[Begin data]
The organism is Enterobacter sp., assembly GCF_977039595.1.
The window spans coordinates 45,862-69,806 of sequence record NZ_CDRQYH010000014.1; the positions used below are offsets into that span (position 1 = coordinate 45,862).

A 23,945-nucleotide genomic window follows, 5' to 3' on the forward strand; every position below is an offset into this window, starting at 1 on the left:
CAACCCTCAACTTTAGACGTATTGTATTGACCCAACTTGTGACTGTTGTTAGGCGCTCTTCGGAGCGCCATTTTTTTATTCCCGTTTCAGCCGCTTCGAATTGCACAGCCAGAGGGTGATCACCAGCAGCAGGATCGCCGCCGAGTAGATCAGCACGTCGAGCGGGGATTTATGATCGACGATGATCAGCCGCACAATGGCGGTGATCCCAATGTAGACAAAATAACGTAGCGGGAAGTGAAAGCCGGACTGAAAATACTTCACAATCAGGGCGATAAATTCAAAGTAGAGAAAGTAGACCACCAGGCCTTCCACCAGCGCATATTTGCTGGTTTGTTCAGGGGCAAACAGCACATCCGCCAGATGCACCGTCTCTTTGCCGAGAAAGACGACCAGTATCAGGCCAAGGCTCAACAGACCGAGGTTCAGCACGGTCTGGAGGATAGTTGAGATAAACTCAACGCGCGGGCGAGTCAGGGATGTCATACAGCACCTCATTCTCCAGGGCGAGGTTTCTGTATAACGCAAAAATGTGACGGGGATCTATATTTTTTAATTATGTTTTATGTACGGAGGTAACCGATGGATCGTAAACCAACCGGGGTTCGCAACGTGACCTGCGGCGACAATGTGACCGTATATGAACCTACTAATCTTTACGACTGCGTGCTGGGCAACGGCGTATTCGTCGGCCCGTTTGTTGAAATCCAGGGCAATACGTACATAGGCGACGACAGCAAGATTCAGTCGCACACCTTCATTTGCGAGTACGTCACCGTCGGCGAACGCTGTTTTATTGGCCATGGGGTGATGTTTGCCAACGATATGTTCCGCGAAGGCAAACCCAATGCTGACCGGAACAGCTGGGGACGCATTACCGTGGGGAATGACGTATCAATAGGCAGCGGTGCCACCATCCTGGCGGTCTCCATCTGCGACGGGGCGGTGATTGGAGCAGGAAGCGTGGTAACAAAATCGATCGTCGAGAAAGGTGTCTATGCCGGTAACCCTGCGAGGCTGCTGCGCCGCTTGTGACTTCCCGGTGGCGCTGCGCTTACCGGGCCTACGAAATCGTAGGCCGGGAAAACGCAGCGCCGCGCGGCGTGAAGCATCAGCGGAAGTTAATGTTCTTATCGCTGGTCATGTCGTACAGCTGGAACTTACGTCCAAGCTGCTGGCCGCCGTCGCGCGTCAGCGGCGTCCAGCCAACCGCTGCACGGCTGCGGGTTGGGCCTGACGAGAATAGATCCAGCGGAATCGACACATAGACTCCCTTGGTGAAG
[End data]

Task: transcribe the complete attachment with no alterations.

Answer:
The organism is Enterobacter sp., assembly GCF_977039595.1.
The window spans coordinates 45,862-69,806 of sequence record NZ_CDRQYH010000014.1; the positions used below are offsets into that span (position 1 = coordinate 45,862).

A 23,945-nucleotide genomic window follows, 5' to 3' on the forward strand; every position below is an offset into this window, starting at 1 on the left:
CAACCCTCAACTTTAGACGTATTGTATTGACCCAACTTGTGACTGTTGTTAGGCGCTCTTCGGAGCGCCATTTTTTTATTCCCGTTTCAGCCGCTTCGAATTGCACAGCCAGAGGGTGATCACCAGCAGCAGGATCGCCGCCGAGTAGATCAGCACGTCGAGCGGGGATTTATGATCGACGATGATCAGCCGCACAATGGCGGTGATCCCAATGTAGACAAAATAACGTAGCGGGAAGTGAAAGCCGGACTGAAAATACTTCACAATCAGGGCGATAAATTCAAAGTAGAGAAAGTAGACCACCAGGCCTTCCACCAGCGCATATTTGCTGGTTTGTTCAGGGGCAAACAGCACATCCGCCAGATGCACCGTCTCTTTGCCGAGAAAGACGACCAGTATCAGGCCAAGGCTCAACAGACCGAGGTTCAGCACGGTCTGGAGGATAGTTGAGATAAACTCAACGCGCGGGCGAGTCAGGGATGTCATACAGCACCTCATTCTCCAGGGCGAGGTTTCTGTATAACGCAAAAATGTGACGGGGATCTATATTTTTTAATTATGTTTTATGTACGGAGGTAACCGATGGATCGTAAACCAACCGGGGTTCGCAACGTGACCTGCGGCGACAATGTGACCGTATATGAACCTACTAATCTTTACGACTGCGTGCTGGGCAACGGCGTATTCGTCGGCCCGTTTGTTGAAATCCAGGGCAATACGTACATAGGCGACGACAGCAAGATTCAGTCGCACACCTTCATTTGCGAGTACGTCACCGTCGGCGAACGCTGTTTTATTGGCCATGGGGTGATGTTTGCCAACGATATGTTCCGCGAAGGCAAACCCAATGCTGACCGGAACAGCTGGGGACGCATTACCGTGGGGAATGACGTATCAATAGGCAGCGGTGCCACCATCCTGGCGGTCTCCATCTGCGACGGGGCGGTGATTGGAGCAGGAAGCGTGGTAACAAAATCGATCGTCGAGAAAGGTGTCTATGCCGGTAACCCTGCGAGGCTGCTGCGCCGCTTGTGACTTCCCGGTGGCGCTGCGCTTACCGGGCCTACGAAATCGTAGGCCGGGAAAACGCAGCGCCGCGCGGCGTGAAGCATCAGCGGAAGTTAATGTTCTTATCGCTGGTCATGTCGTACAGCTGGAACTTACGTCCAAGCTGCTGGCCGCCGTCGCGCGTCAGCGGCGTCCAGCCAACCGCTGCACGGCTGCGGGTTGGGCCTGACGAGAATAGATCCAGCGGAATCGACACATAGACTCCCTTGGTGAAG